Locus is the largest cluster hab ever created, an eleven-kilometer-wide irregular sphere with thousands of habitat modules docked to its skeleton of rings and spars. A conical cutaway with a base about 8.5 kilometers wide (1/4 of the overall circumference of the sphere) runs all the way to its center, forming a 5.5-kilometer-deep central area that is open to space and off limits to large ships. By tradition, the base of the cone is kept pointed toward Proxima Centauri, Sol’s nearest interstellar neighbor.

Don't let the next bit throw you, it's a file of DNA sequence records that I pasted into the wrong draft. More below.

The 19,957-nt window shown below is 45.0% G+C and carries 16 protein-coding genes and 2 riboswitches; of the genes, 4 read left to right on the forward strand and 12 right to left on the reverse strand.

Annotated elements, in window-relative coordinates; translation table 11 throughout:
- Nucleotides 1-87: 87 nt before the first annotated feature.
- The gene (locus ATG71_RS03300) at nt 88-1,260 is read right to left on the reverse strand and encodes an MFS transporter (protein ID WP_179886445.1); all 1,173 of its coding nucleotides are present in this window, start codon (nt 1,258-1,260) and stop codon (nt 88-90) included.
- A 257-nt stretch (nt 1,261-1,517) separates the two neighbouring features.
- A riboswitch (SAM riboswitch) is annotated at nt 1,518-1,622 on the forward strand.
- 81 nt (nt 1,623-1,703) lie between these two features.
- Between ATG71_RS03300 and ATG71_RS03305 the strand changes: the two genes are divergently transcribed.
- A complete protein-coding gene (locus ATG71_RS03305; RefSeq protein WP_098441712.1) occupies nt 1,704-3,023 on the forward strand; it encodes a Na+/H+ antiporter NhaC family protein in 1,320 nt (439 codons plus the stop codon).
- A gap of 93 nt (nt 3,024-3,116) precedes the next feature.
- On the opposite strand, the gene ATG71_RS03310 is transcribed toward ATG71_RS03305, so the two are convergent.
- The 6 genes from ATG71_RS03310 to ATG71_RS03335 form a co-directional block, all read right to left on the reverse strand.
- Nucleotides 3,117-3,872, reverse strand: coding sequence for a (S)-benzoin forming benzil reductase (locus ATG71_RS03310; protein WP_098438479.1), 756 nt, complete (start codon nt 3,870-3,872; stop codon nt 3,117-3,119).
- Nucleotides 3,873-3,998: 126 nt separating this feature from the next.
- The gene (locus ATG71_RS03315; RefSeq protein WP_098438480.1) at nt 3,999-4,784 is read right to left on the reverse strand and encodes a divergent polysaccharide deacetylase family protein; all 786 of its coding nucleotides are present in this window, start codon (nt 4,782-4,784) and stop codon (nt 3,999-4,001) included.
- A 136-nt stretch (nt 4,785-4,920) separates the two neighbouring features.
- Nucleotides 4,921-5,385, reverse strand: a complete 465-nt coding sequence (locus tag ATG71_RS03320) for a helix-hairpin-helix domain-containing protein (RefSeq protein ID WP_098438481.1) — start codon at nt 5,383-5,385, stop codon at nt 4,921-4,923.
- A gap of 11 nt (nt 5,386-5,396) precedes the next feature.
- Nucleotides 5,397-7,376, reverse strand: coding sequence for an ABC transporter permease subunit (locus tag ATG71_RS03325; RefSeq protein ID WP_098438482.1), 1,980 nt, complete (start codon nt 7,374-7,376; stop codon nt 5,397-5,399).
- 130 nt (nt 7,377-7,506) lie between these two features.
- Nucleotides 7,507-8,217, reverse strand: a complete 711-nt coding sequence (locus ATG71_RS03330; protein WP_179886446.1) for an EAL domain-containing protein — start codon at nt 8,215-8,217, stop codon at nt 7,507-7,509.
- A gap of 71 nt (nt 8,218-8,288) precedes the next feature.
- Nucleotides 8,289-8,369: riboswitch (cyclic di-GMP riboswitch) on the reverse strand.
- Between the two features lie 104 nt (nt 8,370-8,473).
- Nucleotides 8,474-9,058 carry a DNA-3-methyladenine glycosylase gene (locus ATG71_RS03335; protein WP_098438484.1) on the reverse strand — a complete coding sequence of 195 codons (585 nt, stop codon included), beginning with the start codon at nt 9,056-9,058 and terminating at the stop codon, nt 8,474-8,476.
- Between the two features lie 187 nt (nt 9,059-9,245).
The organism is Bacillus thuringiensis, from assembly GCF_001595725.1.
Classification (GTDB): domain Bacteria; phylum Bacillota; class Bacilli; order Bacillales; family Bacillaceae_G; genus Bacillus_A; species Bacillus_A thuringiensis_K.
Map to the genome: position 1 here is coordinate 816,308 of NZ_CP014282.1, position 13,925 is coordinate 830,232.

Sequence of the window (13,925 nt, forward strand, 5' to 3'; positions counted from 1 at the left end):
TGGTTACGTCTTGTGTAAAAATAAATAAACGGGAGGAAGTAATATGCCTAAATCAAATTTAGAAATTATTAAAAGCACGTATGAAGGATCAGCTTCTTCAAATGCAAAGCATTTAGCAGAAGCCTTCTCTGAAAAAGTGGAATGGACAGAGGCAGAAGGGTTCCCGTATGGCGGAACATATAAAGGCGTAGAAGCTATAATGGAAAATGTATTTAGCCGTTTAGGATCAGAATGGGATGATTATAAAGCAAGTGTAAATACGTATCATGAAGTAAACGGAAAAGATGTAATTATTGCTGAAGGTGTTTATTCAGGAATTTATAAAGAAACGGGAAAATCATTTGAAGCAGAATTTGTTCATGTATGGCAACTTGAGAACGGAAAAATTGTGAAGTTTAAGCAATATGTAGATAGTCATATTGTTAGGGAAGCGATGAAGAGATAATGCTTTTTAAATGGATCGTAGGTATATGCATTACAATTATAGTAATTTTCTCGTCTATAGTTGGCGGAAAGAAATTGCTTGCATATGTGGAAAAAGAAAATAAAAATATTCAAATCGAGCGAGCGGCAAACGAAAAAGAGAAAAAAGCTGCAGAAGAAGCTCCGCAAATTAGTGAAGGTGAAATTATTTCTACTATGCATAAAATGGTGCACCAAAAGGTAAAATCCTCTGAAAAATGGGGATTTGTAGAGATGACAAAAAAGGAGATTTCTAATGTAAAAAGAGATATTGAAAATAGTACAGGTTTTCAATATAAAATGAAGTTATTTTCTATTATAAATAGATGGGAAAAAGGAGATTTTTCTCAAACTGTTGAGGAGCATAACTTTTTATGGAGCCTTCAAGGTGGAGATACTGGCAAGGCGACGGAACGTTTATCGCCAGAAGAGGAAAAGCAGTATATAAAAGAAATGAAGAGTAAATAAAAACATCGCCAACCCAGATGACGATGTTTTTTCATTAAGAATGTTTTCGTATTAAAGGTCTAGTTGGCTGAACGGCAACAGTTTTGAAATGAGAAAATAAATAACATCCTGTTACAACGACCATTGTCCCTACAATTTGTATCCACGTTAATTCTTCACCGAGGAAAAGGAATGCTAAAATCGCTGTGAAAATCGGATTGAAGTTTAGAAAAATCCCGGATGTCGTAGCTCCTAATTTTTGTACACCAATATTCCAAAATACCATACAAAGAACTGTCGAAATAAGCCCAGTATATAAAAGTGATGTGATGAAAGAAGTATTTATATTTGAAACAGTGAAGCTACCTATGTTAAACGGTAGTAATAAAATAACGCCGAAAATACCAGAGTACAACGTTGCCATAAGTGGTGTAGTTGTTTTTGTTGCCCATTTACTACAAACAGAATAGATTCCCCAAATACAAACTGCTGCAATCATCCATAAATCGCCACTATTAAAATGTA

At eleven kilometers in diameter, Locus dwarfs most other habs, all other Nuestro shells, and many nearby asteroids. Its size required some departures from the usual Nuestro shells design. Small Nuestros usually have rigid superstructures, but making a rigid frame of Locus’s size capable of withstanding the stresses generated when station keeping rockets fire far exceeded the resources available. So instead, Locus’s structure is more like the skeleton of a gigantic animal. Where the spars and rings making up its superstructure meet, they’re joined not by metal hinges or self-healing welds, but by a much older technology: lashing. Locus’s massive segments act like ligaments in the skeleton, each bone lashed together at its end points by hundreds of cables. The resulting structure always keeps its general shape, yet has enough give that forces are distributed over a wide area when firing rockets to keep station.

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